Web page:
Six Subversive Story Books

My husband loves Pete The Cat. He recognizes it is not fine literature and that the "message" is a little clunky, but he doesn't care. He wants my daughter to remain calm and happy when she confronts the unexpected, and so Pete The Cat's unflappable spirit in the face of dirty shoes pleases my husband, who is much gentler and more forgiving than I. 

I cannot stand Pete The Cat.  I find it one of the top five most annoying children's books I have ever read. I cannot stand words like "awesome" and "cool" popping up in books for people who are just learning the nuances of language. These bland, catch-all adjectives flatten out the curves and wrinkles in the brain's language center, I'm sure of it. And the catch phrase at the book's end: "It's all good." Well, blech. To make matters worse, it comes with a song. Needless to say, the "melody" is as flat as the story of poor Pete's saga of ever-changing shoes.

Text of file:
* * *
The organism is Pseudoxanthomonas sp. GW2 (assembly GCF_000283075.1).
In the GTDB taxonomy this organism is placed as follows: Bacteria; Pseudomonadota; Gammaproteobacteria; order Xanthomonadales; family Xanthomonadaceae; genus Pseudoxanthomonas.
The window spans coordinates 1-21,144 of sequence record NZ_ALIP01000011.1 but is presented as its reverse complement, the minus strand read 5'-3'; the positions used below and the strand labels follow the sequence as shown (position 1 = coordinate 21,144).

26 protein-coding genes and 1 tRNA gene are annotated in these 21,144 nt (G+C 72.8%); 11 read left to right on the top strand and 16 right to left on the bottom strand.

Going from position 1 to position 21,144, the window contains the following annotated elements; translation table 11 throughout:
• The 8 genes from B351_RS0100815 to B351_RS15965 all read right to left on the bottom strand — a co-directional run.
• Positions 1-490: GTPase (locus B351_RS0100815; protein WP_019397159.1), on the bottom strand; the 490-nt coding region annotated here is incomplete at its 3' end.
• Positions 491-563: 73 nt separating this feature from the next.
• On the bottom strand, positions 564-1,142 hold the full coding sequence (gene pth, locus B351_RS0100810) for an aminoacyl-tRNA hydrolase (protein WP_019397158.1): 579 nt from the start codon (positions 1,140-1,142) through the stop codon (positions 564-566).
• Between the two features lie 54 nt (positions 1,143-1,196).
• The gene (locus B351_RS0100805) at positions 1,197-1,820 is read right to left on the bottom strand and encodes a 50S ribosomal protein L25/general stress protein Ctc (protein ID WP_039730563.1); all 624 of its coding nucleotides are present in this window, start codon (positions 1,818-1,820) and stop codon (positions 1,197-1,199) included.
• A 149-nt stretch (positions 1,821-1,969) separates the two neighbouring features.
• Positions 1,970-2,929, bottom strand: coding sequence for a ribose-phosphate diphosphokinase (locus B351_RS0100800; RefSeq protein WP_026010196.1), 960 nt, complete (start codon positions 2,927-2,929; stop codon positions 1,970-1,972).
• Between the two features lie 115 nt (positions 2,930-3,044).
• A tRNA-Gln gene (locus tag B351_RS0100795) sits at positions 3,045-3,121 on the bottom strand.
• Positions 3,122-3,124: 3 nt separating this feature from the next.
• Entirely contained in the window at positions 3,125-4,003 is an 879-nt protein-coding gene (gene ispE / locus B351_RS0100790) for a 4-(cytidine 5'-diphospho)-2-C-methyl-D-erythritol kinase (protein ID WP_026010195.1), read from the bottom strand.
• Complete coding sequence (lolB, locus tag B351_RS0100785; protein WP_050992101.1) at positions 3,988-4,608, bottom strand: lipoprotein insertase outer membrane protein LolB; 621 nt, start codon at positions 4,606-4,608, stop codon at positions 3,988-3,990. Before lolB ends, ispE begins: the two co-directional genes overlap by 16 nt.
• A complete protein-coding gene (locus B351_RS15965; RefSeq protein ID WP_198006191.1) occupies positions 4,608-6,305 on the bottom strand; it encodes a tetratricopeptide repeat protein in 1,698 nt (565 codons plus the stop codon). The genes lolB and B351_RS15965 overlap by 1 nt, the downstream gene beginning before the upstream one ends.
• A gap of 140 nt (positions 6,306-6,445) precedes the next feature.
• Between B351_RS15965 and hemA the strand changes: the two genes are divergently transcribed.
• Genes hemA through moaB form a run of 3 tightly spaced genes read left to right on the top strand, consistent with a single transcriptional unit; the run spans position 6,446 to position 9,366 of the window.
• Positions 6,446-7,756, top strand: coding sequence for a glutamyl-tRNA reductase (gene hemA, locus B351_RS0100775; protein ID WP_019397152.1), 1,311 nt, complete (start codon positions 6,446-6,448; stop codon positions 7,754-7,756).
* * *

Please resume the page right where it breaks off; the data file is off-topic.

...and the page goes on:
My daughter loves Pete The Cat; I am outnumbered. I read it to her in the bookshop with all the zest I can muster but I draw the line at checking it out of the library or buying it. Never. Not on this bookshelf. My husband thinks I am starched and a prude about books sometimes. To prove him wrong, I have compiled a small list of books that appeal to me because they contain no message, they plug directly into our ids, and they are messy and complicated stories and images. And children, these authors believe, can handle it.

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"Why should graves make people feel in vain? Somehow I can't find anything hopeless in having lived." -Zelda Fitzgerald

Hungry Little Animal


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